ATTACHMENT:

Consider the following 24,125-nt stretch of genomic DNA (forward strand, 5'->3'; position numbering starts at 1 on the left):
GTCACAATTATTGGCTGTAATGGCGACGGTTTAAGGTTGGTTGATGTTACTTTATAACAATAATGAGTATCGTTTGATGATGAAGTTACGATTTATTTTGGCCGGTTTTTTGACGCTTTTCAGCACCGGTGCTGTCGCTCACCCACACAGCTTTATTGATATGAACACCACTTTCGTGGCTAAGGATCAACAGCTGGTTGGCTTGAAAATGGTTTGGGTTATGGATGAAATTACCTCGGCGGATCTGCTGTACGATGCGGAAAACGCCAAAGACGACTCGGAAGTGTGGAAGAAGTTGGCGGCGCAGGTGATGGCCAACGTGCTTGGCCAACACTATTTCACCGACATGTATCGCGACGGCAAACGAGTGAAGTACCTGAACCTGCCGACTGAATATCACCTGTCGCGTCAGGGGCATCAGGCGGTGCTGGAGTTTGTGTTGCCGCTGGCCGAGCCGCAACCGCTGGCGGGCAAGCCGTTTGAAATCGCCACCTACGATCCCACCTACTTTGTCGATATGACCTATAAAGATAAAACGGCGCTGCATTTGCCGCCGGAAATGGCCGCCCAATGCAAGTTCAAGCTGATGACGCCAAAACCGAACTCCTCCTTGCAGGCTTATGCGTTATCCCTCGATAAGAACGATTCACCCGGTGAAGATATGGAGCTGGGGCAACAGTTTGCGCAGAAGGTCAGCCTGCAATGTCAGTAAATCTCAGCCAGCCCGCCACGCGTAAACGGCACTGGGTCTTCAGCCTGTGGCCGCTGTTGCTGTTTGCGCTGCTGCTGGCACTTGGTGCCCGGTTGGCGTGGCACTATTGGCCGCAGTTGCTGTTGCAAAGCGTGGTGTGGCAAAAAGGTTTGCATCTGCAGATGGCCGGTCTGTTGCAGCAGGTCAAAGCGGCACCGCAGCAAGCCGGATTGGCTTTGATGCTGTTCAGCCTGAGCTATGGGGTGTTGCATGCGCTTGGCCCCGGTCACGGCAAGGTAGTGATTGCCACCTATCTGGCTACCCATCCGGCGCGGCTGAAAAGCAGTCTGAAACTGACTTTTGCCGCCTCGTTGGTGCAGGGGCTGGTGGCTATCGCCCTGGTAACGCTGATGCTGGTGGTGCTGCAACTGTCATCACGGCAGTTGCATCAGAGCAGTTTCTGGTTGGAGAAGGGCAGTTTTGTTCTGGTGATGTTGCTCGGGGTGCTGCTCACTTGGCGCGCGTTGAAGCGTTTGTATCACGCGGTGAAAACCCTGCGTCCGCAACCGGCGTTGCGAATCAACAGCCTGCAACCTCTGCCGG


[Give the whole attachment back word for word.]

Consider the following 24,125-nt stretch of genomic DNA (forward strand, 5'->3'; position numbering starts at 1 on the left):
GTCACAATTATTGGCTGTAATGGCGACGGTTTAAGGTTGGTTGATGTTACTTTATAACAATAATGAGTATCGTTTGATGATGAAGTTACGATTTATTTTGGCCGGTTTTTTGACGCTTTTCAGCACCGGTGCTGTCGCTCACCCACACAGCTTTATTGATATGAACACCACTTTCGTGGCTAAGGATCAACAGCTGGTTGGCTTGAAAATGGTTTGGGTTATGGATGAAATTACCTCGGCGGATCTGCTGTACGATGCGGAAAACGCCAAAGACGACTCGGAAGTGTGGAAGAAGTTGGCGGCGCAGGTGATGGCCAACGTGCTTGGCCAACACTATTTCACCGACATGTATCGCGACGGCAAACGAGTGAAGTACCTGAACCTGCCGACTGAATATCACCTGTCGCGTCAGGGGCATCAGGCGGTGCTGGAGTTTGTGTTGCCGCTGGCCGAGCCGCAACCGCTGGCGGGCAAGCCGTTTGAAATCGCCACCTACGATCCCACCTACTTTGTCGATATGACCTATAAAGATAAAACGGCGCTGCATTTGCCGCCGGAAATGGCCGCCCAATGCAAGTTCAAGCTGATGACGCCAAAACCGAACTCCTCCTTGCAGGCTTATGCGTTATCCCTCGATAAGAACGATTCACCCGGTGAAGATATGGAGCTGGGGCAACAGTTTGCGCAGAAGGTCAGCCTGCAATGTCAGTAAATCTCAGCCAGCCCGCCACGCGTAAACGGCACTGGGTCTTCAGCCTGTGGCCGCTGTTGCTGTTTGCGCTGCTGCTGGCACTTGGTGCCCGGTTGGCGTGGCACTATTGGCCGCAGTTGCTGTTGCAAAGCGTGGTGTGGCAAAAAGGTTTGCATCTGCAGATGGCCGGTCTGTTGCAGCAGGTCAAAGCGGCACCGCAGCAAGCCGGATTGGCTTTGATGCTGTTCAGCCTGAGCTATGGGGTGTTGCATGCGCTTGGCCCCGGTCACGGCAAGGTAGTGATTGCCACCTATCTGGCTACCCATCCGGCGCGGCTGAAAAGCAGTCTGAAACTGACTTTTGCCGCCTCGTTGGTGCAGGGGCTGGTGGCTATCGCCCTGGTAACGCTGATGCTGGTGGTGCTGCAACTGTCATCACGGCAGTTGCATCAGAGCAGTTTCTGGTTGGAGAAGGGCAGTTTTGTTCTGGTGATGTTGCTCGGGGTGCTGCTCACTTGGCGCGCGTTGAAGCGTTTGTATCACGCGGTGAAAACCCTGCGTCCGCAACCGGCGTTGCGAATCAACAGCCTGCAACCTCTGCCGG